What parents need to know
Parents Need to Know
Parents need to know that this 2012 Printz Honor Book is an action story about killer horses by the author of Shiver -- and there’s a lot of killing. Parents are snatched from boats; riders are grabbed by the throat, torn to pieces and trampled; islanders are menaced by mystical beasts that come from the sea. The violence is never gratuitous and often is tempered by touching moments of humanity: holding the hand of a man as he dies, joining a family at a funeral pyre for a slain teen, setting aside disputes to try to save the life of an endangered rival. The romantic thread is more about kindred spirits than physical attraction.
What's the story?
As November nears, the fierce water horses surge out of the sea onto the beach at Thisby. Tourists flock to the island as the locals try to capture and train the dangerous capaill uisce (water horses) for the Scorpio Races. Four-time champion Sean Kendrick lives to ride his stallion and knows well how deadly the races are, but this year he has even more than his life at stake. Puck Connolly lost her parents to the capaill uisce a year earlier. Afraid of losing her older brother to the mainland and her family home to the lender, she signs up to race on her own mare. As the first woman ever to enter, she’s met with hostility -- until she forges an unlikely friendship with her rival, Sean.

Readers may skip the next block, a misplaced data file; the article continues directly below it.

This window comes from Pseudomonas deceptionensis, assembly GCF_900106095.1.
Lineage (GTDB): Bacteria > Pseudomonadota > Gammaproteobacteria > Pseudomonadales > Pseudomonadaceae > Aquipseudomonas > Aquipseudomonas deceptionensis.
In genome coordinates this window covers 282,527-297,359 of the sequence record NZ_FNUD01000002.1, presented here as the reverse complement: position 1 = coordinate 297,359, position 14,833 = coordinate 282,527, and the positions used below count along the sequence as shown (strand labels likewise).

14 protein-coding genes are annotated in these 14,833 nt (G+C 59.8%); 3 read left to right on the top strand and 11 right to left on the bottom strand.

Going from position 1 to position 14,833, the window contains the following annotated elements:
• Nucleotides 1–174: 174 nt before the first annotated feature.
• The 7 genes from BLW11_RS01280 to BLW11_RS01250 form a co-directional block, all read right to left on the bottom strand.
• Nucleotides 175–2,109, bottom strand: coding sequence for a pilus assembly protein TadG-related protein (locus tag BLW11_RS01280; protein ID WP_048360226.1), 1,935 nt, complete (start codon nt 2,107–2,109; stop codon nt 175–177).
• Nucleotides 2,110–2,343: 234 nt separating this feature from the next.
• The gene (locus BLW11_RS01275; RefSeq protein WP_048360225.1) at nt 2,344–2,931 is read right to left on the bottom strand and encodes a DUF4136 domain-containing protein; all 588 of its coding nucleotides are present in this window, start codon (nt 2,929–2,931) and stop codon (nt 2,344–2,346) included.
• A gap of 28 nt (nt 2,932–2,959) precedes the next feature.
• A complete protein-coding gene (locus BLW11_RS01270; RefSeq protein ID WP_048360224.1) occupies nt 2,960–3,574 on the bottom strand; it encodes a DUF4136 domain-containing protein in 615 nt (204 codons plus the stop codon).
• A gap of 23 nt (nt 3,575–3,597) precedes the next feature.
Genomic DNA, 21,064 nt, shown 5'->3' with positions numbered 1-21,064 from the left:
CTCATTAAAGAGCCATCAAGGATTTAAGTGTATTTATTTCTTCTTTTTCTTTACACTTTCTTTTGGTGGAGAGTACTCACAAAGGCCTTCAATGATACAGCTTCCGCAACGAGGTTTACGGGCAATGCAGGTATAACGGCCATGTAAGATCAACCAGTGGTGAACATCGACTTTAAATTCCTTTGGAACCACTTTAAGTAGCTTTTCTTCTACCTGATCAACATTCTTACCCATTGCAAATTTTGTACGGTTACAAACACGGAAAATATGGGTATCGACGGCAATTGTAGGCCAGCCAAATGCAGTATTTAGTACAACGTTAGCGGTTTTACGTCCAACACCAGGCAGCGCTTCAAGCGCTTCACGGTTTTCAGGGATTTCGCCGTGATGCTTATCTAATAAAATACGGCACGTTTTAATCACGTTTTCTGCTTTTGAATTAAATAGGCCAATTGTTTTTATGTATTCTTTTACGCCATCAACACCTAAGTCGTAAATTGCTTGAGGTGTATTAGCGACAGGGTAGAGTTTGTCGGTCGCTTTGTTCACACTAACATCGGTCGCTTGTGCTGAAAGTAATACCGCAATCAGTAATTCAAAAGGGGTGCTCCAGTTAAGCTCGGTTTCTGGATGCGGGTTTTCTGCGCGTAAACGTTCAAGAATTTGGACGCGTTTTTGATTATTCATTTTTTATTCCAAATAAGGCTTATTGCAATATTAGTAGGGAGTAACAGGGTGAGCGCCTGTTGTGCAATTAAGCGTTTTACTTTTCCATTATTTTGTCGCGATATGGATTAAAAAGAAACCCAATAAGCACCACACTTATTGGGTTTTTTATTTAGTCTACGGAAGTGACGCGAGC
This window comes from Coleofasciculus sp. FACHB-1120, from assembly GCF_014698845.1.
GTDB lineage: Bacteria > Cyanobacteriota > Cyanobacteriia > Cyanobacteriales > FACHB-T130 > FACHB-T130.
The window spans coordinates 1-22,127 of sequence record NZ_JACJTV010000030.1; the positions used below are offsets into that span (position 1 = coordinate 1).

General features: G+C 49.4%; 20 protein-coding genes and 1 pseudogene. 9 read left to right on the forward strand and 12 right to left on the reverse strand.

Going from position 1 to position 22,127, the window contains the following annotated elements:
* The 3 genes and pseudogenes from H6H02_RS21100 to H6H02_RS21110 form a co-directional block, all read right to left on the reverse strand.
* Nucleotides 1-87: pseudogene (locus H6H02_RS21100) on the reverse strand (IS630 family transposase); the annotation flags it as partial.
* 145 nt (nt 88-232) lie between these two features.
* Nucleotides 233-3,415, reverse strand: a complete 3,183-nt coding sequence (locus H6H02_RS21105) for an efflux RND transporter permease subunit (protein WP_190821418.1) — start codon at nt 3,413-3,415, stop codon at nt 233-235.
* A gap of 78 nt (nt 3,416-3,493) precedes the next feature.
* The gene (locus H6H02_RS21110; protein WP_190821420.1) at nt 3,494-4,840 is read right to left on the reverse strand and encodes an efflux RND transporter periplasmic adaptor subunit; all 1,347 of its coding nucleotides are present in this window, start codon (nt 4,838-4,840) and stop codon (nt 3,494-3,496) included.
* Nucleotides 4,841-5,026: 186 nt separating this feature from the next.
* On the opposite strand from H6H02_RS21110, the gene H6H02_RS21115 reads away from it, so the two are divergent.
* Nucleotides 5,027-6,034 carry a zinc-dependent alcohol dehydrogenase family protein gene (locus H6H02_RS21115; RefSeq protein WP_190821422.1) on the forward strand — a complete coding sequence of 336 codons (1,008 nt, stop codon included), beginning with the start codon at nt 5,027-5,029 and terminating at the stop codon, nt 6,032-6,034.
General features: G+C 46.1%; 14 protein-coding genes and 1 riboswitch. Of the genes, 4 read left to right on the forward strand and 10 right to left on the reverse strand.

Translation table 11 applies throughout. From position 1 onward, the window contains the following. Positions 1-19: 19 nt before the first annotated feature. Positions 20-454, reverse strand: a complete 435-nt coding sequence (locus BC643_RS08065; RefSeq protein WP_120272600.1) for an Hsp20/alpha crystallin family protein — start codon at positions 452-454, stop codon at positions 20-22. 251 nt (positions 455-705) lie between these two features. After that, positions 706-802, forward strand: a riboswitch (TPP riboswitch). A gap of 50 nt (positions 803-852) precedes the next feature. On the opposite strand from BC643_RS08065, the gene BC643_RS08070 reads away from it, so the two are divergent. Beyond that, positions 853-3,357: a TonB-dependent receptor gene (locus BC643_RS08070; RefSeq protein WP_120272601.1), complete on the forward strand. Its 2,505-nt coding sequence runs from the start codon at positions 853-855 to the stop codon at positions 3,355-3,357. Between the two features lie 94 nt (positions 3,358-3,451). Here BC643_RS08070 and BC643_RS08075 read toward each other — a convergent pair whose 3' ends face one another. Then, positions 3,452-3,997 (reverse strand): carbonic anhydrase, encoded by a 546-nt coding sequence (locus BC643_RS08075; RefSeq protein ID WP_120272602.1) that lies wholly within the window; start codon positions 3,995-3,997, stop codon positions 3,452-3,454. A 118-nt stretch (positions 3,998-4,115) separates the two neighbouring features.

Is it any good?
Maggie Stiefvater serves up a terrific mix of action, magic, and romance that defies neat categorization into any one genre. It’s a fantasy horse story for teens who hate both fantasies and horse stories: The pulsing danger of the capaill uisce (water horses) is seductive. The narration shifts between Puck and Sean, both strong and appealing voices. The two perspectives together paint a vivid portrait of Thisby and the solid supporting cast. Stiefvater’s Thisby is the kind of place readers want to get lost in: She drops so many intriguing hints into the lives of the secondary characters, you wish you could follow them a bit more too. The American Library Association named Scorpio Races a 2012 Michael L. Printz Honor Book for excellence in literature for young adults.
The story is a thrill ride, so much so that the romance sneaks in quietly. Sean and Puck, both headstrong and fierce in their own distinct ways, are classic heroes who’ll resonate with independent-minded teens.
Families can talk about...
Families can talk about the violence throughout the book. Is it used effectively, or is it over the top? How would the story be affected if the author scaled back the description of the violence? Do you find the violence incongruous with the romantic elements, or do they work together?
How would you classify this novel? Is it a fantasy? A romance? A thriller? An adventure tale?